Fast flowing rugby is the anithesis of what we are proposing here but if things arent going to plan then England should be able to react instantly and the key to this is a well planned bench. Exciting players such as Danny Care, Cipriani and Wade can change the balance of the game in a single instant and England should hold these players in their back pocket ready for if the game isnt going to plan or to finish off a tiring side.
England also have an excellent group of forwards who can can create carnage in the loose (pun intended) and these players should also be held in the back pocket ready to be unleashed if required.There is one area which is of great importance to this strategy however; planned subsitutions. If England plan to make subsitutions after 50 or 60 minutes then they cannot go for a loaded bench in this way.
Only if England stick to their starters for the whole game can they afford to pick a bench of exciting attacking players as if these players were guaranteed to play then it would put great strain on the planned strategy. If England are concerned about fitness then they would have to pick a more concervative bench but this leave England in a very difficult position if things went wrong.
So we’ve identified the key areas in which England need to succeed, here’s the team we think will get the job done:
A great scrumiger with Lion’s pedigree, has to start if fully fit.
A debatable discinplinary record can’t hide the incredible success that the England lineout achieves with Dylan Hartley at the front.
A great scrumiger with bags of experience, also fantastic at the breakdown. Tough on Wilson who is playing great at the moment but Cole’s breakdown ability wins out.
Calls the lineouts like a man with twice his experience and a real monster in the loose.
Described by Dai Young as the “Crown Jewel” at Wasps. Unbelievable engine and an obvious pick to partner Lawes.
The leader and heartbeat of the team. We’ve moved him to six because of the next player along but undroppable in this England side.
If England are to win this World Cup then they need their best players. Steffan Armitage was European Player of the Year last year and has to start for England. A great ball carrier and supreme over the breakdown, he is without a shadow of a doubt England’s best choice at openside.
Billy’s back! A sensational performance at Munster and a serious injury for Ben Morgan puts the big Billy V in the hot seat for the no 8 shirt and we think he will be a huge presence in 2015.
An audacious choice and one which is sure to create hot debate but Wigglesworth is the best kicking 9 in the world and has to start if England chose this style of Rugby.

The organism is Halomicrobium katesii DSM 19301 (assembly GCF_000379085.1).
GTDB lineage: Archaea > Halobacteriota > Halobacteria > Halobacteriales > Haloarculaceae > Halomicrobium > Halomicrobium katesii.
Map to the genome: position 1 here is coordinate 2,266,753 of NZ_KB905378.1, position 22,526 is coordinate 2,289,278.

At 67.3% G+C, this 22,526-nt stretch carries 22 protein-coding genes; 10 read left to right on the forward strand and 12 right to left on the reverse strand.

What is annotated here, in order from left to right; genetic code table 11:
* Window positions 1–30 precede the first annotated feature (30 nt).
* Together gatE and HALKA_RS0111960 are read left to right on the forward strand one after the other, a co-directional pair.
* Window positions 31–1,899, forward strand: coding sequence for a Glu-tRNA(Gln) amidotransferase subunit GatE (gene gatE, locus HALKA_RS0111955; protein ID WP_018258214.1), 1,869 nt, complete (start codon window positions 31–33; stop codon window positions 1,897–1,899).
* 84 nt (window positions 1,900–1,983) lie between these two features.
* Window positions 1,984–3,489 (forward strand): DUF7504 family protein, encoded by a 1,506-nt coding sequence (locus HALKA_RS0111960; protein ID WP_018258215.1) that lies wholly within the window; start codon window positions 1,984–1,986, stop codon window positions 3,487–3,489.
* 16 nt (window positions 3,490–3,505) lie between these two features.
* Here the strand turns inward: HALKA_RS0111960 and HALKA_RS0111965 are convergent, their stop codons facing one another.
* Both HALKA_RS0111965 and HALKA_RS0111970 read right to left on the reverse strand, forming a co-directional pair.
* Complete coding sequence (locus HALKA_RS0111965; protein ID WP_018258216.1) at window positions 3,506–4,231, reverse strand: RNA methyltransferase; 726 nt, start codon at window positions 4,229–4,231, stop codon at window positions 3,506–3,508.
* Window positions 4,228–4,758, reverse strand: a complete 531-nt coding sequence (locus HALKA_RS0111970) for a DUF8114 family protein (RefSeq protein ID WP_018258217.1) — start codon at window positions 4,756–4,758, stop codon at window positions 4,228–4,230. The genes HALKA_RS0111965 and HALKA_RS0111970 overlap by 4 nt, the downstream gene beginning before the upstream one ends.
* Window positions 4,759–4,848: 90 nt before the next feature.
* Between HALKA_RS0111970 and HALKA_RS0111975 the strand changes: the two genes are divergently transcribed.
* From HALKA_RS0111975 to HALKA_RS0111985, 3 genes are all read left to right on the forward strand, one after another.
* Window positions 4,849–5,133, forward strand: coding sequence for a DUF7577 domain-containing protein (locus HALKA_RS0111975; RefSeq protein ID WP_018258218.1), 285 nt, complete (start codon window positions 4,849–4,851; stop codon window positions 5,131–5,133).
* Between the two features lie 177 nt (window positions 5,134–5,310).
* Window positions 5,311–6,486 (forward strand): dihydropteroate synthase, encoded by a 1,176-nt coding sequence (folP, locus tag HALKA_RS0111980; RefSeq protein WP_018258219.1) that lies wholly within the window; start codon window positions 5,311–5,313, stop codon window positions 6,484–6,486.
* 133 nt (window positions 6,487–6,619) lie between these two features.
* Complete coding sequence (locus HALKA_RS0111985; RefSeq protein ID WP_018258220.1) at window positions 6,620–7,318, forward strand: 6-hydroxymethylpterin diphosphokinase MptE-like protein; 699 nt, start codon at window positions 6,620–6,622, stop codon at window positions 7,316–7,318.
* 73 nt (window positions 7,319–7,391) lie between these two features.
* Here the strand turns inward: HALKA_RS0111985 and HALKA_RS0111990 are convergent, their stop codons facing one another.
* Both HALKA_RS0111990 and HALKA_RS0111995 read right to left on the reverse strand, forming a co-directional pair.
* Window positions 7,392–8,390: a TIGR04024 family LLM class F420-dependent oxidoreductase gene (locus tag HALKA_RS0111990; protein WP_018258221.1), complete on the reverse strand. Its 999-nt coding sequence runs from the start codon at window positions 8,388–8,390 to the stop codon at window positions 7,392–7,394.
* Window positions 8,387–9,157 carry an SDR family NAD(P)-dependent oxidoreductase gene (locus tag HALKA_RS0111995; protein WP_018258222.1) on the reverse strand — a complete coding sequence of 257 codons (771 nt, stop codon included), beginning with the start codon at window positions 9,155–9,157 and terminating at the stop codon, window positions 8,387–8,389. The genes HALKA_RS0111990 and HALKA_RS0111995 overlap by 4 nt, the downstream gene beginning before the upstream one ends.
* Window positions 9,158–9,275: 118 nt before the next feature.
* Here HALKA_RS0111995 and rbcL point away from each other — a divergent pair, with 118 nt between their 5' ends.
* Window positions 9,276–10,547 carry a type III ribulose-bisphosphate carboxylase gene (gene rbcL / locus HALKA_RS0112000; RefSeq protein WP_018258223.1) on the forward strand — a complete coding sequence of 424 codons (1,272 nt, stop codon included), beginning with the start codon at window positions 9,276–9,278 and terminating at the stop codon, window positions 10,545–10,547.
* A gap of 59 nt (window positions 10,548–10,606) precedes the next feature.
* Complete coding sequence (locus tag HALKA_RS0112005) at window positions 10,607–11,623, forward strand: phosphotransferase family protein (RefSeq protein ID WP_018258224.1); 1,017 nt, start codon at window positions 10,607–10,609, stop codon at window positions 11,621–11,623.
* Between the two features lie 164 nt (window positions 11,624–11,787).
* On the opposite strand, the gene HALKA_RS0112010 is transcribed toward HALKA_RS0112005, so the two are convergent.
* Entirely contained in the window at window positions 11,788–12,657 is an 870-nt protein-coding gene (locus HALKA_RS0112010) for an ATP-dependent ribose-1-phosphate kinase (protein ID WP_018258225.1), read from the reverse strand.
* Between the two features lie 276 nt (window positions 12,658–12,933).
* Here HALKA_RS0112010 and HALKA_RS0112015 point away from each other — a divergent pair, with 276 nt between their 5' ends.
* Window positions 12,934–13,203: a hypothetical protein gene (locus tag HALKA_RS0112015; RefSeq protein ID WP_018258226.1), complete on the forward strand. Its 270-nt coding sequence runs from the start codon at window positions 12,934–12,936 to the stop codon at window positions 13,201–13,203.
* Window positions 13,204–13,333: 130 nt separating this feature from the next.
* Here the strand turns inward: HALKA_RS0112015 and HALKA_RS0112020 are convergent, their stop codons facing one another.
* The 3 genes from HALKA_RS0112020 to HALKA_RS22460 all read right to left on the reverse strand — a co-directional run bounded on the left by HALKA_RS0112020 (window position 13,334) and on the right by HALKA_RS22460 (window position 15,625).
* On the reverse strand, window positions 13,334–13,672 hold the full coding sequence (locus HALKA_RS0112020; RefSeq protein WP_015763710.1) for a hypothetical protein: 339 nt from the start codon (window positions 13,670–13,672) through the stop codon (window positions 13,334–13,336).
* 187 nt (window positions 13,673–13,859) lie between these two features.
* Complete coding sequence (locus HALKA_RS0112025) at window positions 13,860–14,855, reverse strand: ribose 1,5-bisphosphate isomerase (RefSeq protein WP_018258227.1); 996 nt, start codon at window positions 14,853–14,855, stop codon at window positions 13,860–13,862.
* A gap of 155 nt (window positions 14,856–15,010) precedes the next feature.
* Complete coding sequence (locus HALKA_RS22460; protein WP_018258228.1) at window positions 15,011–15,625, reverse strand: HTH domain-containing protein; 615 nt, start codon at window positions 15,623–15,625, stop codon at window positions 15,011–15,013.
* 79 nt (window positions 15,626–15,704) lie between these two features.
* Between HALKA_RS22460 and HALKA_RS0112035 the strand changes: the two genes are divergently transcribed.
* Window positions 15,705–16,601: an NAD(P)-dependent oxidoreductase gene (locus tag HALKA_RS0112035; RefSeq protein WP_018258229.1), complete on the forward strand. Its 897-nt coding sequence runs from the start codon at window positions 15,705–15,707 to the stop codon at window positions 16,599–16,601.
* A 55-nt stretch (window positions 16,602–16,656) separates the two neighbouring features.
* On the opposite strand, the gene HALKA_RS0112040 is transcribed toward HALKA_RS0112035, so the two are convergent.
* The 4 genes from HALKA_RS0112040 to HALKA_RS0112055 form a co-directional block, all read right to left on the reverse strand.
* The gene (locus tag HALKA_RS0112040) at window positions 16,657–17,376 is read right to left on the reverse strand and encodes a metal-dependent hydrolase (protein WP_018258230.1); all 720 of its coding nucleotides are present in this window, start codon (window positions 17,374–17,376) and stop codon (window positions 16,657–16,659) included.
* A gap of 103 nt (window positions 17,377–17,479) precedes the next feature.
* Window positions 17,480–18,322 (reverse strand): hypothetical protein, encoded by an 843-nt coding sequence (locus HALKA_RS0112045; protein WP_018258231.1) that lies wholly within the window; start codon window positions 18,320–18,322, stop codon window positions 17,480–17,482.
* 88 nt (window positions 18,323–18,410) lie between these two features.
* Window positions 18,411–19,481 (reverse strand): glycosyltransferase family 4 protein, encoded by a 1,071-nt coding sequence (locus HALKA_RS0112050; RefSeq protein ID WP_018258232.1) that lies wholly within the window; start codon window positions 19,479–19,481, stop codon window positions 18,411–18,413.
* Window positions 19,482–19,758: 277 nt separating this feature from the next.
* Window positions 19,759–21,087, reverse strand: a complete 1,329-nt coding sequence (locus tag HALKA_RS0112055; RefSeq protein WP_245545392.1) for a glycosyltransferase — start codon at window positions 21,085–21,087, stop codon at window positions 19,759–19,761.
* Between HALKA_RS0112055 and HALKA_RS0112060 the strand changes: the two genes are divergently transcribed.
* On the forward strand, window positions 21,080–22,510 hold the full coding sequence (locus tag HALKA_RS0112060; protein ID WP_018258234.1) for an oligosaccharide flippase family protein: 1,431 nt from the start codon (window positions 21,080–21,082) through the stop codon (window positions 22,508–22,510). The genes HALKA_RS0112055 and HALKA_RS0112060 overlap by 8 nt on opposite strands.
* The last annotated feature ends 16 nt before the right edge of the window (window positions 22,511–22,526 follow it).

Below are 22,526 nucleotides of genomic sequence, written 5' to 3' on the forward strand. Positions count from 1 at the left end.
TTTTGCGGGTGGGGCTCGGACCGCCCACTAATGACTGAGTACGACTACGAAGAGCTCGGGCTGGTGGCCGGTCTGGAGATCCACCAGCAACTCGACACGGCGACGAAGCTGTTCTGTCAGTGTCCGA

The incumbent 10 deserves his place and has the kicking repetoire to master this system. We are particular fans of the low trajectory “Ronan O’Gara style” kicks which are a big part of Fords game.
Lightning fast and now proven at the highest level. That try against New Zealand has cemented his place in the England set up.
Another debatable choice, Barritt is a defensive rock and puts his body on (and over) the line week after week. England need Barriit’s skills if the kick chase is to succeed.
Who else but Manu? Even a ten man team needs strike runners and Manu strikes fear into the heart of defenses world wide. It will be a key part of George Ford’s game getting the right ball to Manu in the right areas.
A perfect blend of pace and power and can cover full back. Fielding kicks is another huge area of this type of strategy and a second full back will be a great asset (particularly one this lethal with ball in hand).
But what about Brown I hear you cry? Both players have merit but Goode wins out for me in this system due to his realiability and ability to read the game. That said if Brown could find the form of last year then we would be tempted to go for him instead!
An exciting group of players who could change the face of the game in an instant.
The Final Word
World Cups are not about free flowing champagne Rugby, they are about tight, nerve shredding encounters where points are in desperately short supply. This may not be England’s most exciting game plan but we think it will be the one which hands England the glory in October. So what do you think, please give us your thoughts in the comments below.